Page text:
Basics of Tribology Oct31

Basics of Tribology

Basics of Tribology Expenditure on machine condition monitoring and maintenance constitutes a significant cost in a steel plant. Tribology helps in reducing this expenditure. Tribology is a new word coined by Dr. H. Peter Jost in England in 1966. ‘The Jost Report’, provided to the British Parliament – Ministry for Education and Science, indicated ‘Potential savings of over £ 515 million per year for industry by better application of tribological principles and practices’. But tribology is not a new field. Tribology comes from the Greek word, ‘tribos’, meaning rubbing or to rub. And from the suffix, “ology” means the study of. Therefore, tribology is the study of ‘rubbing’, or ‘the study of things that rub’. Tribology is the science and technology of interacting surfaces in relative motion. It is the study (Fig 1) of (i) friction, (ii) wear, and (iii) lubrication. Fig 1 Study of tribology Tribology is the science and technology of interacting surfaces in relative motion and is commonly known as the study of friction, wear and lubrication. It is the science and technology of friction lubrication and wear and is of considerable importance in material and energy conservation. It is an old knowledge of great importance when it comes to everything in movement but as a scientific discipline tribology is rather new. Tribology, although one of the oldest engineering discipline, it is one of the least developed classical sciences to date. The reason is that tribology is neither truly a single discipline nor well represented by steady state processes. It involves all the complexities of materials. Tribology is multidisciplinary in nature, and includes mechanical engineering (especially machine elements as journal and roller bearings and gears), materials science, with research into wear resistance, surface technology with surface topography analysis and coatings, and...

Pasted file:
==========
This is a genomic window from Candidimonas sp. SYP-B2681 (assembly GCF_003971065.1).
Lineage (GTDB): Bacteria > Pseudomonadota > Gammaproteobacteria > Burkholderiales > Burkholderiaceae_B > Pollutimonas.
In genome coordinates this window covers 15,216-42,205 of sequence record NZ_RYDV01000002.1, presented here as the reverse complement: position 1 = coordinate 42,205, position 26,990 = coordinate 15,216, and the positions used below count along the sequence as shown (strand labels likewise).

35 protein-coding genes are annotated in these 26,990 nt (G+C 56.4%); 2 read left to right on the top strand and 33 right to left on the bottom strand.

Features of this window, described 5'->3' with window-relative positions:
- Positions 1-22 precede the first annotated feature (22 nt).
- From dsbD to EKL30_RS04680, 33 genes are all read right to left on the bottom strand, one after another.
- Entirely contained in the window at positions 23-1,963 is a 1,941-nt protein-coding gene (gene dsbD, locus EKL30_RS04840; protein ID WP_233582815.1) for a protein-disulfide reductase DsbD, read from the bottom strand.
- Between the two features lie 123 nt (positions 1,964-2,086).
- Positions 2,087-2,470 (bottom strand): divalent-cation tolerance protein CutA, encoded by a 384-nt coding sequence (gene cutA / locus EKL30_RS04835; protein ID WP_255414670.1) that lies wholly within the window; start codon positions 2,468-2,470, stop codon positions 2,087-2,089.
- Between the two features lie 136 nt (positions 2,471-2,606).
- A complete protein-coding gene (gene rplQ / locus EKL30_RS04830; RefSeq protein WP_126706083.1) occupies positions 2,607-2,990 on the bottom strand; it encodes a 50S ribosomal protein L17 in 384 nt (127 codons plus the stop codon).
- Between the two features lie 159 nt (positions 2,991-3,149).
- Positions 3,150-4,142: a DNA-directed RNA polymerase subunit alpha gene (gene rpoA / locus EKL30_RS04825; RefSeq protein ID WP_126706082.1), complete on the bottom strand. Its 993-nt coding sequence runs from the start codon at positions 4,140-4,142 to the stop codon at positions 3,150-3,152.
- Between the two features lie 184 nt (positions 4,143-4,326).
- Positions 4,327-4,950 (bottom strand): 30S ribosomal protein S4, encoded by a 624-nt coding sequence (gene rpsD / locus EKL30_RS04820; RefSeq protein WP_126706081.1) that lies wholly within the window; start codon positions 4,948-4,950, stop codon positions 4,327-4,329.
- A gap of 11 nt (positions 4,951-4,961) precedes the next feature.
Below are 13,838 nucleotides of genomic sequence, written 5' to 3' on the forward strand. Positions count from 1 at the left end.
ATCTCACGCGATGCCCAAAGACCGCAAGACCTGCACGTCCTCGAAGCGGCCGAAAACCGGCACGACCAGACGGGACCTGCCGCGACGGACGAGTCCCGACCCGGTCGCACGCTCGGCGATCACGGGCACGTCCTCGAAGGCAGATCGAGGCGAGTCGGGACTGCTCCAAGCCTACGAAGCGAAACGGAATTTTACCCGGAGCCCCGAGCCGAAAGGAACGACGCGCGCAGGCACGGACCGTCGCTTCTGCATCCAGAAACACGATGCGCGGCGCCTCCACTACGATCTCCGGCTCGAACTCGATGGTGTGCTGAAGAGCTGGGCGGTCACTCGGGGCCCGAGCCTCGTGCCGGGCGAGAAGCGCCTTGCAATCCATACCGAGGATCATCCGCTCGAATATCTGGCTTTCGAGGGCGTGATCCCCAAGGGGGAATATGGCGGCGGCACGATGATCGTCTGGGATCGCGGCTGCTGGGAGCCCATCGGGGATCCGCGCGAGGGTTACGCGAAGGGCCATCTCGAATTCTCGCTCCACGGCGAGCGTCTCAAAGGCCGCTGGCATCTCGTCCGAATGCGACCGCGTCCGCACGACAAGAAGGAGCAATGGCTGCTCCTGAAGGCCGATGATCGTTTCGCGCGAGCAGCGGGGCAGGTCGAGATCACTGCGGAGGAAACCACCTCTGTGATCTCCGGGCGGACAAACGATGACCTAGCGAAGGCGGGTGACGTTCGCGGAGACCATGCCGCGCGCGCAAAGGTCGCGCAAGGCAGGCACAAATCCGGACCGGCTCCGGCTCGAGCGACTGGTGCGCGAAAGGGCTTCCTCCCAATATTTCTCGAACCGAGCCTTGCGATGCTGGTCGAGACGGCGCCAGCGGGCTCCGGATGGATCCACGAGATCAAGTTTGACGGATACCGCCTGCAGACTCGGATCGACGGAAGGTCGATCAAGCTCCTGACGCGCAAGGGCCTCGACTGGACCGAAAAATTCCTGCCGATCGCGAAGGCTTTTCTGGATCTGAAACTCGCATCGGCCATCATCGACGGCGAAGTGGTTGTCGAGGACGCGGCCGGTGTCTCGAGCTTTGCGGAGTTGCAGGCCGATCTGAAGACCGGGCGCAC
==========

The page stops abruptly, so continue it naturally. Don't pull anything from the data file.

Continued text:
Lubricants

Lubricants A lubricant (also sometimes called as “lube”) is a substance (usually a liquid) introduced between two moving surfaces to reduce the friction between them which in turn improves the efficiency and reduces the wear. It also has the function of transporting foreign particles. A good lubricant possesses the following characteristics: High boiling point Low freezing point High viscosity index Thermal stability Hydraulic Stability Demulsibility Corrosion prevention High resistance to oxidation Lubrication is the process, or technique employed to reduce wear of one or both surfaces in close proximity, and moving relative to each other, by interposing a substance called lubricant between the surfaces to carry or to help carry the load (pressure generated) between the opposing surfaces. The interposed lubricant film can be a solid, (e.g. graphite and MoS2 etc.) a solid/liquid dispersion, a liquid, a liquid-liquid dispersion (a grease) or, exceptionally, a gas. Types of lubrication are shown in Fig 1. Fig 1 Types of lubrication Besides doing the function of lubricating, lubricants also carries out some or all of the following functions: Act as a coolant to remove the frictional heat which may be sometimes considerable. Keeps moving parts apart. Reduces friction between moving parts It dissolves and transports contamitants and debris arising both from internal and external sources. Acts as a hydraulic medium in some applications It protects against wear of highly loaded machine parts It prevents corrosion and rusting of machine parts It helps in transmitting power It offers protection against the accumulation of deposits (sludges and varnish) in lubrication system. It acts as a seal for gases It resists aeration and foaming, which can cause mal-functioning It resists or aid emulsion formation in wet systems. It stops the risk of smoke and fire of objects It has ability...